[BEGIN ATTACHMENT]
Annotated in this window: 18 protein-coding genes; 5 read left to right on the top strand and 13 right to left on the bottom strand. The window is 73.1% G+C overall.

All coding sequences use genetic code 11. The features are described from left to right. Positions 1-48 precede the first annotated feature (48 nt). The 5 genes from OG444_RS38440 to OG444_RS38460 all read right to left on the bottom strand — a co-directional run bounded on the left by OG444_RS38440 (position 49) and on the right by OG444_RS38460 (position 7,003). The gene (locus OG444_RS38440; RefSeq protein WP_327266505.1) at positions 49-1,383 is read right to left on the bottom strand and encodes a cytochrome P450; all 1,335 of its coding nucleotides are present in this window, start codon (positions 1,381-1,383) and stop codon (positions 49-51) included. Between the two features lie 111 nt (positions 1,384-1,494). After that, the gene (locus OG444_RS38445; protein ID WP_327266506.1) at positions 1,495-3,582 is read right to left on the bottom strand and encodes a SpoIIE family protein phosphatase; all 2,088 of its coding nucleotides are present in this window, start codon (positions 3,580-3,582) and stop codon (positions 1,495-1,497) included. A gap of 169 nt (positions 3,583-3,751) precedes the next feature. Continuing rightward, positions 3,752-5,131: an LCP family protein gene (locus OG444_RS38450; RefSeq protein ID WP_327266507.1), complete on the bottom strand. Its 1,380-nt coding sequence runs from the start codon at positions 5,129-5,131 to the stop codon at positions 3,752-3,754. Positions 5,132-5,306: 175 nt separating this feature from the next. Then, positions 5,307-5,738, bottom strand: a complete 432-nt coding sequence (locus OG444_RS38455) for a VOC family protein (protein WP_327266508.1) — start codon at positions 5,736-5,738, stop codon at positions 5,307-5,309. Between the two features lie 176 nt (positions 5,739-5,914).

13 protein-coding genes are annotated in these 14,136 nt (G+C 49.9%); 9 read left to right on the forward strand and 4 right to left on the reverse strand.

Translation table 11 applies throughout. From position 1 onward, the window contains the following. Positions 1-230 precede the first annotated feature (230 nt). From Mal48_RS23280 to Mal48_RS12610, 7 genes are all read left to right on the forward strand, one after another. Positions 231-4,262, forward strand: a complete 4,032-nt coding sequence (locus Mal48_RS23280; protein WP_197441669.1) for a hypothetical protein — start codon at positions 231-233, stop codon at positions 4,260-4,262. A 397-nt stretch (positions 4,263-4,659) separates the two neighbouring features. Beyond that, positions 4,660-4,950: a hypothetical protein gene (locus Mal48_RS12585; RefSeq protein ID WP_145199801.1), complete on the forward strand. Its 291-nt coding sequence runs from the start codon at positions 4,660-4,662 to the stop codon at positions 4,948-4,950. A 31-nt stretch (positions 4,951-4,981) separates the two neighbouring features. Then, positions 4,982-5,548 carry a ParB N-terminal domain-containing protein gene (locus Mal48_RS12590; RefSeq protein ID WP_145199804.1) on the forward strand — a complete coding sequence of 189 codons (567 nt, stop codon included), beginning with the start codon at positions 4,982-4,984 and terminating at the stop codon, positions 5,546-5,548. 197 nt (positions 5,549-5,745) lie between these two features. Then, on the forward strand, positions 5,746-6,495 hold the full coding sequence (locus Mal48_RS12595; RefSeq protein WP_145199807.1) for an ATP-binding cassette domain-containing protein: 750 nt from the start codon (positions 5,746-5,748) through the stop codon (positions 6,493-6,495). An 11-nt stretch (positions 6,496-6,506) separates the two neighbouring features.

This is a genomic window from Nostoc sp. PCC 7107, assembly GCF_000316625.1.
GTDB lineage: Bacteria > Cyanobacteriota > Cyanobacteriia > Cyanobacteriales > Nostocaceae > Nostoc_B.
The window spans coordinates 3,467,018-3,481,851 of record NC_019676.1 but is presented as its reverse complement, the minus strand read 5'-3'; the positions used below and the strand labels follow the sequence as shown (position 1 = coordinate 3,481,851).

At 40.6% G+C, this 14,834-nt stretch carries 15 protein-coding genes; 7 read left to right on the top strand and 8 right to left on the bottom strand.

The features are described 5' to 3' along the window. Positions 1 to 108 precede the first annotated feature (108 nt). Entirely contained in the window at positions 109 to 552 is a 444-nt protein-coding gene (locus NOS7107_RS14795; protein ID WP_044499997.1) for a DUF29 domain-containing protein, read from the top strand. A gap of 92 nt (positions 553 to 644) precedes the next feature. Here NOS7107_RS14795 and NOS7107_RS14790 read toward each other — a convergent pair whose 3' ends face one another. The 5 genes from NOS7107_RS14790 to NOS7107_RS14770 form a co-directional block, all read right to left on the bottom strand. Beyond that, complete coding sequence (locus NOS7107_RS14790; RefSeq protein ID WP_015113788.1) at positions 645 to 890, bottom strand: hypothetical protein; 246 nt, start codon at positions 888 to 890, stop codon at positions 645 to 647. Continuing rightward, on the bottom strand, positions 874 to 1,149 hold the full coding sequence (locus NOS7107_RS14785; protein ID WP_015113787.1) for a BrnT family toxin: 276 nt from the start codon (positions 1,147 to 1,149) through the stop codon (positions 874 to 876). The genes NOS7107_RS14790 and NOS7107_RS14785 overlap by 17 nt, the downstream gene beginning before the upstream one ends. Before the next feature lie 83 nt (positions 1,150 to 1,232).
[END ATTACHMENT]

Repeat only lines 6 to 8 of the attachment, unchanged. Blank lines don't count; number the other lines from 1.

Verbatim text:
GTDB lineage: Bacteria > Cyanobacteriota > Cyanobacteriia > Cyanobacteriales > Nostocaceae > Nostoc_B.
The window spans coordinates 3,467,018-3,481,851 of record NC_019676.1 but is presented as its reverse complement, the minus strand read 5'-3'; the positions used below and the strand labels follow the sequence as shown (position 1 = coordinate 3,481,851).

At 40.6% G+C, this 14,834-nt stretch carries 15 protein-coding genes; 7 read left to right on the top strand and 8 right to left on the bottom strand.